As such, that became the delineating line between riding and driving. If the vehicle was meant to be sat on and controlled, you were riding, and if you were controlling an external force, you were driving. If both applied, you were still considered riding. Riding is also the word we use to refer to passengers on many types of vehicles; only the person controlling the vehicle can possibly be considered a driver.

Arguably, e-bikes and motorcycles could come under the definition of driving, as one definition of driving is "operating a motorized vehicle", but because of the inertia of language (meaning, a drastic change of definition can take decades or centuries), "driving a motorcycle" is likely not going to become mainstream anytime soon. However, as long as riding and driving remains defined as they are, we will be riding bicycles and driving cars into the foreseeable future. Even automous driverless cars might still be "driven" simply due to language inertia for several decades.

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  • Welcome to Bicycles.SE! Keep up the great answers!
    – Criggie
    May 19 at 22:42
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I imagine the difference has to do with the relevant analogy from when bikes and automobiles first started.

One "rides" a bike because it is very similar to what one does when one rides a horse. Indeed, one could imagine that - had history been different - one name for the bicycle could have been the "horseless horse" (or perhaps "wheeled horse").

In contrast, an automobile is "driven" because the analogy there wasn't a horse, but a horse-drawn carriage (e.g. "horseless carriage"). One "drives" a horse-drawn carriage because one of the root meanings of the word "drive" is the sending of an animal out and away from you (e.g. "cattle drive"; think also of an oxcart). In a horse-drawn carriage the horses are out front, and you "drive" them away from you to go forward. (So it's less about driving the carriage proper, but more about driving the horses which then pull the carriage.)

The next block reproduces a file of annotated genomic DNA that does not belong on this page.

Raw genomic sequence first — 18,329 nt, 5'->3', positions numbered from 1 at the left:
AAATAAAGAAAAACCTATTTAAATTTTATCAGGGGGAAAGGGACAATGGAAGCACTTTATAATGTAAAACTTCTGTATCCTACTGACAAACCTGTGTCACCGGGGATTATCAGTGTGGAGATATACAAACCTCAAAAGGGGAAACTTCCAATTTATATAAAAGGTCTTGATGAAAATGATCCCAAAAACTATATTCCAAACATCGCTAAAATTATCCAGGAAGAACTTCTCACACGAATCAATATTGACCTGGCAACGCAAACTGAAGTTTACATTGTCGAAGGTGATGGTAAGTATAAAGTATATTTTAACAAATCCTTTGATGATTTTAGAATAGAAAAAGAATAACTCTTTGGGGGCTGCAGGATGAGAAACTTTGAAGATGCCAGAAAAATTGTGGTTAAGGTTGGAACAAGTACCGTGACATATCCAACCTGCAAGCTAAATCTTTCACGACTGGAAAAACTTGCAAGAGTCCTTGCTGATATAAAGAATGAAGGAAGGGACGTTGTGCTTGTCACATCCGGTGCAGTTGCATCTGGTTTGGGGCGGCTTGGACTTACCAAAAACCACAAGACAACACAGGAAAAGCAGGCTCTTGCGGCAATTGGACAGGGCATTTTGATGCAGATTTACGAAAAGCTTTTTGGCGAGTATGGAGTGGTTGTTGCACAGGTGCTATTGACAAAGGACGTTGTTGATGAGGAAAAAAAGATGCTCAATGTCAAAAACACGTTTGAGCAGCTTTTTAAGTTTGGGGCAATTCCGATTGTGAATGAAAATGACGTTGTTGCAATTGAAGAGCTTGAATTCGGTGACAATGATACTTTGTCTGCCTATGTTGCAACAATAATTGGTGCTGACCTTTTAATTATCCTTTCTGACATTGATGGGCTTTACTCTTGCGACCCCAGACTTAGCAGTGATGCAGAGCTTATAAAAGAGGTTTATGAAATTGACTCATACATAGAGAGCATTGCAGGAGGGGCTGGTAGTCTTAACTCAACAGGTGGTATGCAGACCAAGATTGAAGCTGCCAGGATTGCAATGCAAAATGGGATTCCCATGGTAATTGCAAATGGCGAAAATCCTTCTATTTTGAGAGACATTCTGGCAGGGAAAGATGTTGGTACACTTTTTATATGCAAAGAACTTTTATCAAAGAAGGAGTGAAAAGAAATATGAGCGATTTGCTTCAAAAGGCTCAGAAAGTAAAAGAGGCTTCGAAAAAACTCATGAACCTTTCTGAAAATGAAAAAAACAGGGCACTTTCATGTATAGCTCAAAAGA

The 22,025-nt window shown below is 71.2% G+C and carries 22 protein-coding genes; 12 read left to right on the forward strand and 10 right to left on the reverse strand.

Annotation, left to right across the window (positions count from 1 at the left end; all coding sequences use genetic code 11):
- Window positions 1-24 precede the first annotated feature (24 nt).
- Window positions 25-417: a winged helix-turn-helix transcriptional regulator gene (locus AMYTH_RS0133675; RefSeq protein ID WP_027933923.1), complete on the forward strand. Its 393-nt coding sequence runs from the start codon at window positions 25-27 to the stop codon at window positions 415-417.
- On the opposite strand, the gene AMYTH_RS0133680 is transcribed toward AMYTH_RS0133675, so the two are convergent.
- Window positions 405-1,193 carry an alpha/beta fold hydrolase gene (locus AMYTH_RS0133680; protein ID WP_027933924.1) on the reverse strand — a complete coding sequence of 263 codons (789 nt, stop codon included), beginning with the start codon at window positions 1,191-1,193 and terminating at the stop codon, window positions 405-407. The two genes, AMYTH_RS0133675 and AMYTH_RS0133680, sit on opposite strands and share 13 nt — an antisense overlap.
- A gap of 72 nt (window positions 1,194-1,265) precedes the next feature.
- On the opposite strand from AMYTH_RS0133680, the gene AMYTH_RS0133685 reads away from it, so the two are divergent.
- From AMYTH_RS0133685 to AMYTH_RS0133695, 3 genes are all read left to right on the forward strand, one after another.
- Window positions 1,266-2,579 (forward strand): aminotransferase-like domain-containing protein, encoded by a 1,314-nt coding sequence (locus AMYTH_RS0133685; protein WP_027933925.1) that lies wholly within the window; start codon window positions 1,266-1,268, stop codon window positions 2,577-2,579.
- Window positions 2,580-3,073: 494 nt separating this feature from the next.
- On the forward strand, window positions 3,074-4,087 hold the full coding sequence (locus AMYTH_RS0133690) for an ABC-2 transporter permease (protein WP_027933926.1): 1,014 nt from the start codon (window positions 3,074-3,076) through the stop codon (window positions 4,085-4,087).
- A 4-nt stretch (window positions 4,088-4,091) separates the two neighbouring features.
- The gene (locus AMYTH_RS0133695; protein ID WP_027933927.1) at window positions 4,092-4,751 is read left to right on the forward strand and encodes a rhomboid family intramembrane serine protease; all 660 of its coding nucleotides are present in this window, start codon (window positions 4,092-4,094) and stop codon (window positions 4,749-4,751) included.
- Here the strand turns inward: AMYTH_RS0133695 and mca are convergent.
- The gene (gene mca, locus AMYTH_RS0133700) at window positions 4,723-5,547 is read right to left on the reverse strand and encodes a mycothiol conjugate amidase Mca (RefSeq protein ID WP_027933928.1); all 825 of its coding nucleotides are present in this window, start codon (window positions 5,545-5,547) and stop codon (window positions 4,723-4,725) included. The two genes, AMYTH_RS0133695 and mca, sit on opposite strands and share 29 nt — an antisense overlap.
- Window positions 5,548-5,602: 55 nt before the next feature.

This sense of "drive" starts to fall apart for automobiles, where the motive force is within the carriage itself, rather than out in front, but the analogy is still there, and people 100+ years ago would have immediately attempted to use the same terminology for a horseless carriage as they would with a horse-drawn carriage. But when bicycles were first invented, there would be no reason to use the word "drive" with them, and instead "ride" would have been the obvious verb.

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    Fun fact: In at least german and hungarian there is a playful name for bicycles that literally means wire donkey ("Drahtesel" and "drótszamár", respectively).
    – Jester
    May 18 at 20:56
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    @Jester, in English, the dandy horse was a predecessor to the bicycle.
    – Mark
    May 19 at 1:19
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    There is also a playful name in Russian (iron horse) but there it is applied for motorbikes.
    – nightrider
    May 19 at 8:05
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    @nightrider Whereas in English, "iron horse" is an old-timey way to refer to a steam train. May 19 at 9:55
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    @Jester: ... and at least the German wire donkey is ridden, not driven. Where as the German bicycle, Fahrrad (literally driving wheel) is driven. May 21 at 12:52
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This is an interesting question, but realistically better on English.SE than Bicycles.SE

I suspect it is the difference between being enclosed vs seated on-top or astride the vehicle. You would ride a bicycle or scooter or horse, whereas if you're inside, it is called driving a car or truck or tank.